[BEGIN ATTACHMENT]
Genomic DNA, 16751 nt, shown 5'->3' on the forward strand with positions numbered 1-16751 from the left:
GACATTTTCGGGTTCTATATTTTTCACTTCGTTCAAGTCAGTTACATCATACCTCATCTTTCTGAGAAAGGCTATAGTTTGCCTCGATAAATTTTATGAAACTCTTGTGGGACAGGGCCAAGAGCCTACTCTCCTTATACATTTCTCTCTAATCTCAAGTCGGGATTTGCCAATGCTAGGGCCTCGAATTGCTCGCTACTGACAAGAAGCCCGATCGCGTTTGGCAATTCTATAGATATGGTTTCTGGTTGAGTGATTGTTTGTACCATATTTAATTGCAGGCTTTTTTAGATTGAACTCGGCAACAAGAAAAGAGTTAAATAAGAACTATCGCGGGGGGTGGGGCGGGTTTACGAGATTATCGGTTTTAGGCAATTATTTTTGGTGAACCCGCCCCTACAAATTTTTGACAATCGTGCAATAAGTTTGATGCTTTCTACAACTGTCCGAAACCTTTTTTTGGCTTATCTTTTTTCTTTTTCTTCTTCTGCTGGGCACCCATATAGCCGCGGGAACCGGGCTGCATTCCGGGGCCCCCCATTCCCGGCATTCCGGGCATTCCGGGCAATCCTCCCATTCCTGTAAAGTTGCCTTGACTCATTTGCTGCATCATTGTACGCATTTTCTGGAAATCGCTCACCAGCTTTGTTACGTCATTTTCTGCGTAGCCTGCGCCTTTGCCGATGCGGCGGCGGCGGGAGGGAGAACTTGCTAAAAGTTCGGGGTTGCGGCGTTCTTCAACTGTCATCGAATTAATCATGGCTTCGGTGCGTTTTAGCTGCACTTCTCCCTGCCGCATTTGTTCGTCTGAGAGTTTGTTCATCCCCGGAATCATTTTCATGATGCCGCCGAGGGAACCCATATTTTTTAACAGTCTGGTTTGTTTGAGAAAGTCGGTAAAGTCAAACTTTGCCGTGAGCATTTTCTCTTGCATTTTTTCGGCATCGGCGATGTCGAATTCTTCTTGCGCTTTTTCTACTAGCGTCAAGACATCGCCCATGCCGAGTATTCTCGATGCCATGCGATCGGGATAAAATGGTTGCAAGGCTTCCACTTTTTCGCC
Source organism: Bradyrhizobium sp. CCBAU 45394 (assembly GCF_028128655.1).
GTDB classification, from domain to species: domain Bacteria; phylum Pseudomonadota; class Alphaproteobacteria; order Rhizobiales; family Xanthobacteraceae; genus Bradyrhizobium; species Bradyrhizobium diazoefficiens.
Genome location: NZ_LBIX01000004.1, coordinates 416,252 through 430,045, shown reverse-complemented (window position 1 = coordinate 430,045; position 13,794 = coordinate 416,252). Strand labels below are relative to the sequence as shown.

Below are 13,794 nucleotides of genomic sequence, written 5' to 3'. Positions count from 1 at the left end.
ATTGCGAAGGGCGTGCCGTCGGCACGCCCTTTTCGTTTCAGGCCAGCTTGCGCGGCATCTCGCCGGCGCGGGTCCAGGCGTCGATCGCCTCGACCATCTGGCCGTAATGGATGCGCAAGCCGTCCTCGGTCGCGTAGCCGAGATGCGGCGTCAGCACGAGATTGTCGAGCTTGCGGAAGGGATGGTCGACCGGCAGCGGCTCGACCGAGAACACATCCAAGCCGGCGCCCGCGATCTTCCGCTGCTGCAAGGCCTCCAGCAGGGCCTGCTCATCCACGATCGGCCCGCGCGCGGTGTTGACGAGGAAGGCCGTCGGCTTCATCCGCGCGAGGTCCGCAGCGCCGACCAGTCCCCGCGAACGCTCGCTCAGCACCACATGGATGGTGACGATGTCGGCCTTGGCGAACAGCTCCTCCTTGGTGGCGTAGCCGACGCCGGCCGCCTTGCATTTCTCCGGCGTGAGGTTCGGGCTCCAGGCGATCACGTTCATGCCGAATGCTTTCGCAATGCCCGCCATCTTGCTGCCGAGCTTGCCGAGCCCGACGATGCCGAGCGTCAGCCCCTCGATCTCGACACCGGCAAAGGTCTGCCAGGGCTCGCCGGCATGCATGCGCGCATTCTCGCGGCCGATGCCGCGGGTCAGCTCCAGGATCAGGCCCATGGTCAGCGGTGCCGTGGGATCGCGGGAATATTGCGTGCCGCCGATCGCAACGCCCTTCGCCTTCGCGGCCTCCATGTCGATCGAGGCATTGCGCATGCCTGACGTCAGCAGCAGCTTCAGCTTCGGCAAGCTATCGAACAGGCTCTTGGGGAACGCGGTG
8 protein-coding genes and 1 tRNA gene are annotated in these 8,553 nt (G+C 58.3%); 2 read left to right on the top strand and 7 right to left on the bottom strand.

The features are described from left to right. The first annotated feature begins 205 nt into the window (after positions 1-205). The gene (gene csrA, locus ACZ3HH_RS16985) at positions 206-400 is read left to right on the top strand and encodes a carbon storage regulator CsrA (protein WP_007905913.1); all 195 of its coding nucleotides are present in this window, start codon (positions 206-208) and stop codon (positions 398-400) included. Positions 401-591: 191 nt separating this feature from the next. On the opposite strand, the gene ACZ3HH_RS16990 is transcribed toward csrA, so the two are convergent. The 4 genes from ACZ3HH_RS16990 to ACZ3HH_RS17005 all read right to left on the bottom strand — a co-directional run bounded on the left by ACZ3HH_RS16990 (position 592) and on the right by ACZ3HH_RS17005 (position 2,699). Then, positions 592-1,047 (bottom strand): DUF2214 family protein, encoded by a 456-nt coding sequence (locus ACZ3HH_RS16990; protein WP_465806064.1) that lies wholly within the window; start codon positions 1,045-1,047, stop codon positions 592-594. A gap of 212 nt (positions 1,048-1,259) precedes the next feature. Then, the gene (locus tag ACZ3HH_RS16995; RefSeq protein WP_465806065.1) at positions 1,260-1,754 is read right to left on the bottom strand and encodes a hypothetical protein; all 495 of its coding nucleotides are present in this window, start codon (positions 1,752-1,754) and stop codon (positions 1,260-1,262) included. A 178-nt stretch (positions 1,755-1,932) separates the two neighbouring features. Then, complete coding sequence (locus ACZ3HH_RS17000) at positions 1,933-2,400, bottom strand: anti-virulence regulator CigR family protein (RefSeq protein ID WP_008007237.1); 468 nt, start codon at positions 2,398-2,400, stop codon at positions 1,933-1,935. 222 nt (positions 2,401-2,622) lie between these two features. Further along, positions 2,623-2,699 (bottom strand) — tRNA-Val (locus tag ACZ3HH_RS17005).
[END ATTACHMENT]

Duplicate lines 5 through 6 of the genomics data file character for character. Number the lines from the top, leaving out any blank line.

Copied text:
Genome location: NZ_LBIX01000004.1, coordinates 416,252 through 430,045, shown reverse-complemented (window position 1 = coordinate 430,045; position 13,794 = coordinate 416,252). Strand labels below are relative to the sequence as shown.

Below are 13,794 nucleotides of genomic sequence, written 5' to 3'. Positions count from 1 at the left end.